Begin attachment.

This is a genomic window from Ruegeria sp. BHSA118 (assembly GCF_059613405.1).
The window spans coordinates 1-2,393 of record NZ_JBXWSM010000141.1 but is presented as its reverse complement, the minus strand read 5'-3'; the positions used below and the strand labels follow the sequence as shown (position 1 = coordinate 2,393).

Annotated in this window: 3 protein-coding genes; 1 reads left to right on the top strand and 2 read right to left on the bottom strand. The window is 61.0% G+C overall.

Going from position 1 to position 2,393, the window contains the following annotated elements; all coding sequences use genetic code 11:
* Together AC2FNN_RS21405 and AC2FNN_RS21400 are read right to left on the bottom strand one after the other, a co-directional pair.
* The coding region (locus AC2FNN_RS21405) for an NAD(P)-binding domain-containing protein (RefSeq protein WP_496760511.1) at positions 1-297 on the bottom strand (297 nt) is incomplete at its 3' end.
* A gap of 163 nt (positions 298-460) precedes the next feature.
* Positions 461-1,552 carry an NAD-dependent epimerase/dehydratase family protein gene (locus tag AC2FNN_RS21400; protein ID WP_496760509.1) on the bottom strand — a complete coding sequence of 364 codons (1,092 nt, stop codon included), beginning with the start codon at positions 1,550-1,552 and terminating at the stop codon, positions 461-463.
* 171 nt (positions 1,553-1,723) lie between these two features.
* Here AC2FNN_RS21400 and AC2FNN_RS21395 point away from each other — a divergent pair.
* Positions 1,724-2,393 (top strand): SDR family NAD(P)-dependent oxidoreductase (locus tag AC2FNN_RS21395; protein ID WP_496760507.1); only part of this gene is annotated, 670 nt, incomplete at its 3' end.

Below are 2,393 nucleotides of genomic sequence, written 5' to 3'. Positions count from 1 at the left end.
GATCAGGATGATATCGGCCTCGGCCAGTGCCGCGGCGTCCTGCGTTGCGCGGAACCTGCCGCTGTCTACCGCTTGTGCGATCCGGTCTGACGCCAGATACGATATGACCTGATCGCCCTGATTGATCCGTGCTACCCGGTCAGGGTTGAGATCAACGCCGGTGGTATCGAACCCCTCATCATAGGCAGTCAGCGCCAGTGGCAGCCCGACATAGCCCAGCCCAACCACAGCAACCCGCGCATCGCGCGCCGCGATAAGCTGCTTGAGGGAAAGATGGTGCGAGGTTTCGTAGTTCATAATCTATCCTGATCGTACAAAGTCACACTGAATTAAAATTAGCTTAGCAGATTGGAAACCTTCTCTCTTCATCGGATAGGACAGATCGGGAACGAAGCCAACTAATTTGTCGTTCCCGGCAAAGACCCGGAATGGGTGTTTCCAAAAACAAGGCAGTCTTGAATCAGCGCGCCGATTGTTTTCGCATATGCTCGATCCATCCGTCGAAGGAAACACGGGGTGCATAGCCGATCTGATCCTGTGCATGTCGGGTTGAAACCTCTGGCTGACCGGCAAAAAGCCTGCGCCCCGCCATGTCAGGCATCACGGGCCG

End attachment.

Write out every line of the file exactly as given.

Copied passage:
This is a genomic window from Ruegeria sp. BHSA118 (assembly GCF_059613405.1).
The window spans coordinates 1-2,393 of record NZ_JBXWSM010000141.1 but is presented as its reverse complement, the minus strand read 5'-3'; the positions used below and the strand labels follow the sequence as shown (position 1 = coordinate 2,393).

Annotated in this window: 3 protein-coding genes; 1 reads left to right on the top strand and 2 read right to left on the bottom strand. The window is 61.0% G+C overall.

Going from position 1 to position 2,393, the window contains the following annotated elements; all coding sequences use genetic code 11:
* Together AC2FNN_RS21405 and AC2FNN_RS21400 are read right to left on the bottom strand one after the other, a co-directional pair.
* The coding region (locus AC2FNN_RS21405) for an NAD(P)-binding domain-containing protein (RefSeq protein WP_496760511.1) at positions 1-297 on the bottom strand (297 nt) is incomplete at its 3' end.
* A gap of 163 nt (positions 298-460) precedes the next feature.
* Positions 461-1,552 carry an NAD-dependent epimerase/dehydratase family protein gene (locus tag AC2FNN_RS21400; protein ID WP_496760509.1) on the bottom strand — a complete coding sequence of 364 codons (1,092 nt, stop codon included), beginning with the start codon at positions 1,550-1,552 and terminating at the stop codon, positions 461-463.
* 171 nt (positions 1,553-1,723) lie between these two features.
* Here AC2FNN_RS21400 and AC2FNN_RS21395 point away from each other — a divergent pair.
* Positions 1,724-2,393 (top strand): SDR family NAD(P)-dependent oxidoreductase (locus tag AC2FNN_RS21395; protein ID WP_496760507.1); only part of this gene is annotated, 670 nt, incomplete at its 3' end.

Below are 2,393 nucleotides of genomic sequence, written 5' to 3'. Positions count from 1 at the left end.
GATCAGGATGATATCGGCCTCGGCCAGTGCCGCGGCGTCCTGCGTTGCGCGGAACCTGCCGCTGTCTACCGCTTGTGCGATCCGGTCTGACGCCAGATACGATATGACCTGATCGCCCTGATTGATCCGTGCTACCCGGTCAGGGTTGAGATCAACGCCGGTGGTATCGAACCCCTCATCATAGGCAGTCAGCGCCAGTGGCAGCCCGACATAGCCCAGCCCAACCACAGCAACCCGCGCATCGCGCGCCGCGATAAGCTGCTTGAGGGAAAGATGGTGCGAGGTTTCGTAGTTCATAATCTATCCTGATCGTACAAAGTCACACTGAATTAAAATTAGCTTAGCAGATTGGAAACCTTCTCTCTTCATCGGATAGGACAGATCGGGAACGAAGCCAACTAATTTGTCGTTCCCGGCAAAGACCCGGAATGGGTGTTTCCAAAAACAAGGCAGTCTTGAATCAGCGCGCCGATTGTTTTCGCATATGCTCGATCCATCCGTCGAAGGAAACACGGGGTGCATAGCCGATCTGATCCTGTGCATGTCGGGTTGAAACCTCTGGCTGACCGGCAAAAAGCCTGCGCCCCGCCATGTCAGGCATCACGGGCCG